The U.K. exports 57.5% of the cars it makes to the EU, according to the SMMT. Quoting figures for 2015, the industry group says Jaguar Land Rover produces 500,000 cars a year in the U.K., of which 20% are exported to EU countries; Ford makes 1.6 million engines annually and exports 57% of them to the EU. BMW makes 250,000 engines, with 56% bound for the EU.

BMW’s Mini subsidiary makes 220,000 cars in the U.K., of which 37.5% are exported to EU countries; of Honda U.K.’s 140,000 annual builds, 40% are exported to the EU; Nissan’s yearly output of 500,000 sees 76% shipped from the U.K. to the EU; Toyota’s annual U.K. production is 180,000 cars, 75% of which go to the EU; and General Motors’ Vauxhall brand sees 80% of its 120,000-unit annual output exported to EU countries.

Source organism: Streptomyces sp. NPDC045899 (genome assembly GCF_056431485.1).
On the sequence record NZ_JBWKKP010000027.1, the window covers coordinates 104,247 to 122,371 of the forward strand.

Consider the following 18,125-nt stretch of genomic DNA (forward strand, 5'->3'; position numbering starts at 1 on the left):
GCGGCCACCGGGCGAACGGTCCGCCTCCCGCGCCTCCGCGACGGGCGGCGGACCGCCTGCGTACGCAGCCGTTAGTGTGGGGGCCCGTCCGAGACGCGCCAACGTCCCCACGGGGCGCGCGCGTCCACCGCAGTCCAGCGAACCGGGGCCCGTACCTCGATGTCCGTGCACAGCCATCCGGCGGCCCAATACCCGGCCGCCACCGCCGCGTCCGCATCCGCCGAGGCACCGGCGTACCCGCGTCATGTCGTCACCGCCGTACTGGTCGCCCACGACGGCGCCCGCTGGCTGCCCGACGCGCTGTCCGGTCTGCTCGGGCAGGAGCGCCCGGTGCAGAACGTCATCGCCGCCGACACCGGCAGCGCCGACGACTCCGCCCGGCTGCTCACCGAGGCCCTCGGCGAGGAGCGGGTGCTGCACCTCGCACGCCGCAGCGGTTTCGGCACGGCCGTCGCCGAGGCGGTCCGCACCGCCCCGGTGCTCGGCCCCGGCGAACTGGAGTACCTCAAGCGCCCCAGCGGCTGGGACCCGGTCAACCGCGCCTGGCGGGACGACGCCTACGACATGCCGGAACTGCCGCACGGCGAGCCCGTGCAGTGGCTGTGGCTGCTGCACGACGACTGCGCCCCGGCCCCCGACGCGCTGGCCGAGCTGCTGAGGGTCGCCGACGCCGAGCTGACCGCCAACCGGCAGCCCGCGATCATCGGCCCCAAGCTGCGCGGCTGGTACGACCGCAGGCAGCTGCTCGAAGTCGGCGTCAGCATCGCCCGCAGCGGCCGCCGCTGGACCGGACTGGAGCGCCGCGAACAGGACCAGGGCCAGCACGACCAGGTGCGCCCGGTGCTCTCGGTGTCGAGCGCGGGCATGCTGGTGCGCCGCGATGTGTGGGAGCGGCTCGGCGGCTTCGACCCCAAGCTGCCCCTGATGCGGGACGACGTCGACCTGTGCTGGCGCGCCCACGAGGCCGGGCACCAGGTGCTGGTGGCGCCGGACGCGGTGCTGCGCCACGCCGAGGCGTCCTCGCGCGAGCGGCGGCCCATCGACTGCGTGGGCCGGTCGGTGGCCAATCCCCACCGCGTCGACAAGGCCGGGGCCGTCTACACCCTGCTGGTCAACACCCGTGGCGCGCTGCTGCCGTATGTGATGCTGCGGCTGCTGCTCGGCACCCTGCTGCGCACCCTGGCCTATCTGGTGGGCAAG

While more than 40% of components purchased by U.K. automakers are imported from EU countries, the region is a key source of transmissions, axles, springs, valves, brakes, drums, engines, engine parts, cylinder heads, pistons, tires, shock absorbers, filters, gaskets, gears and other auto parts.

There are 2,049 businesses in the U.K. automotive supply chain, the SMMT says. The region makes 2.3 million engines a year including the 1.6 million built by Ford, whose Dagenham facility supplies diesel engines for all of Ford of Europe.

Duties May Drive Investment Decisions

Meanwhile, significant decisions are pending on where major manufacturers will locate new plants, and a Brexiting Britain may not be included in the discussions.

Nissan must decide where to produce its Qashqai model in 2017, Land Rover is mulling where to make the Range Rover Sport in 2017 and Vauxhall must choose where to build all Astra models in 2018.